Paille picks up Bruins with well-timed score

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Paille picks up Bruins with well-timed score

WINNIPEG Daniel Paille enjoyed one of his most energetic games of the season while slotted in with the third line earlier this season against the Buffalo Sabres. Unfortunately that was also the same game that the winger was knocked out of action with a high stick to the face.

So he was looking forward to another shot with Chris Kelly, and he celebrated that Sunday chance on the third line with a pivotal goal in Bostons 3-2 victory over the Winnipeg Jets at the MTS Centre. With his back to the net, Paille redirected a Johnny Boychuk shot past Ondrej Pavelec with 1.5 seconds left in the second period to tie the game at 2-2 in a score that completely shifted the games momentum.

We wanted to score right away and it worked, said Zdeno Chara. Paille had a stick in the right place and it went in. That was a good tying goal for us.

Why was the timing of Pailles second goal of the season so important?

The Bs wingers redirected goal came just 26 seconds after the Jets had taken a one-goal lead when an Evander Kane goal temporarily deflated Bostons spirits. The Winnipeg forward fought through Nathan Horton and Dennis Seidenberg to get a pair of point blank chances at the Boston net, and the second bid finally beat Tuukka Rask.

So the Bruins needed something to change the games energy, and they got it in a big way.

Anytime somebody scores in the last minute of any period its a big momentum shift. For us to respond with another one right back hopefully got us going a little bit, said Paille. It was good to us respond well in the third period after that.

As soon as I saw Johnny Boychuk fake pump the shot a few times I was just waiting in front of the net. My initial thought was to try to tip it and I redirected it perfectly where I wanted to. Im just glad there was a second left.

The timing was impeccable and became the turning point in the game as the Bruins rode right that momentum to a winning power play strike in the third period. Paille finished with a solid 17:09 of ice time, a pair of shots on net and a blocked shot while also contributing to a penalty kill unit that effectively protected the one-goal lead in the third period.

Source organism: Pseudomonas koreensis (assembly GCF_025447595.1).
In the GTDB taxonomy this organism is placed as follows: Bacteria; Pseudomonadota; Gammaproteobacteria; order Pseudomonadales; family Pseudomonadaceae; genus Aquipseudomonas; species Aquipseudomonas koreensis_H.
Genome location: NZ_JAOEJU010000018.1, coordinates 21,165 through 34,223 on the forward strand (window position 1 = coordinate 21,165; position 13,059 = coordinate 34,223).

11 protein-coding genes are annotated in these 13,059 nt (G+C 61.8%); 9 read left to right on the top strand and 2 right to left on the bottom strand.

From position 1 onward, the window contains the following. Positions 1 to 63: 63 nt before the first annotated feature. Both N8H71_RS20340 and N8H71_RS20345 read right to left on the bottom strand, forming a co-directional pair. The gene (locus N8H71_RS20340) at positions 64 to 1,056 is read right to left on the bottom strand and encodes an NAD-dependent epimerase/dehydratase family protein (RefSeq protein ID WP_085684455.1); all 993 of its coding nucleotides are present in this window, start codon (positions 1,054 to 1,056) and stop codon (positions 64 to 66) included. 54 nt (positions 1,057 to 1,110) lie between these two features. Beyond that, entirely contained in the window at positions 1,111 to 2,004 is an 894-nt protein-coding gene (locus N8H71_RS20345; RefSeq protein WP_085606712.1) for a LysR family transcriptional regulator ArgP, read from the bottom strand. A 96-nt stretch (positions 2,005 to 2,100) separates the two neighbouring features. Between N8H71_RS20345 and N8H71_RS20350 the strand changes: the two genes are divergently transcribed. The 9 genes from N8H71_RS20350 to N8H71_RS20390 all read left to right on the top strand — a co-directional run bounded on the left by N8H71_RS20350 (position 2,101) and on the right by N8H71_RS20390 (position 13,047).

It was the kind of all-around effort the Bruins have come to expect from Paille when he plays up the lineup away from his normal fourth line role.

It was big. You cant deny it. When you give up a goal with less than a minute to go and you think youre going into the dressing room down a goal, this isnt an easy place to play to start with, said Claude Julien. It was disappointing when they took a 2-1 lead, but that Paille goal gave us life knowing we were in a tie game coming down to the last 20 minutes.

While Brad Marchand was credited with the game-winning goal in Sundays game, it was Paille who helped change things from the loss box to the win column with his well-timed score.

Haggerty: Trade flurry makes Bruins' road to the playoffs more slippery

Haggerty: Trade flurry makes Bruins' road to the playoffs more slippery

Don Sweeney and the Bruins aren’t expected to be big players Wednesday at the NHL trade deadline, understandable since they've won six of seven under interim coach Bruce Cassidy.

But they might be feeling a little more pressure to do something as many Atlantic Division teams -- and Eastern Conference ones, for that matter -- are making moves.

The biggest headline-grabber occurred out of division as the Washington Capitals shipped a first-round pick, two forwards and a conditional second-round pick to the St. Louis Blues for defenseman Kevin Shattenkirk and a young goaltender. Shattenkirk will turn the already explosive Capitals into a strong Stanley Cup contender, maybe even the favorite. And the pressure's on for them to deliver, since it’s expected the 28-year-old All-Star will head to the New York Rangers in free agency this summer.